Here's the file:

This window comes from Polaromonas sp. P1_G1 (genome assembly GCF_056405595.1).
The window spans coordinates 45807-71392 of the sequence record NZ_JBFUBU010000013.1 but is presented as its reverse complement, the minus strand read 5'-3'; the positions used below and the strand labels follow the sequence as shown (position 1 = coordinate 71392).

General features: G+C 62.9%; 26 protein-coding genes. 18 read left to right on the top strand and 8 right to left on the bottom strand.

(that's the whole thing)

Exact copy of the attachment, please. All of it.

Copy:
This window comes from Polaromonas sp. P1_G1 (genome assembly GCF_056405595.1).
The window spans coordinates 45807-71392 of the sequence record NZ_JBFUBU010000013.1 but is presented as its reverse complement, the minus strand read 5'-3'; the positions used below and the strand labels follow the sequence as shown (position 1 = coordinate 71392).

General features: G+C 62.9%; 26 protein-coding genes. 18 read left to right on the top strand and 8 right to left on the bottom strand.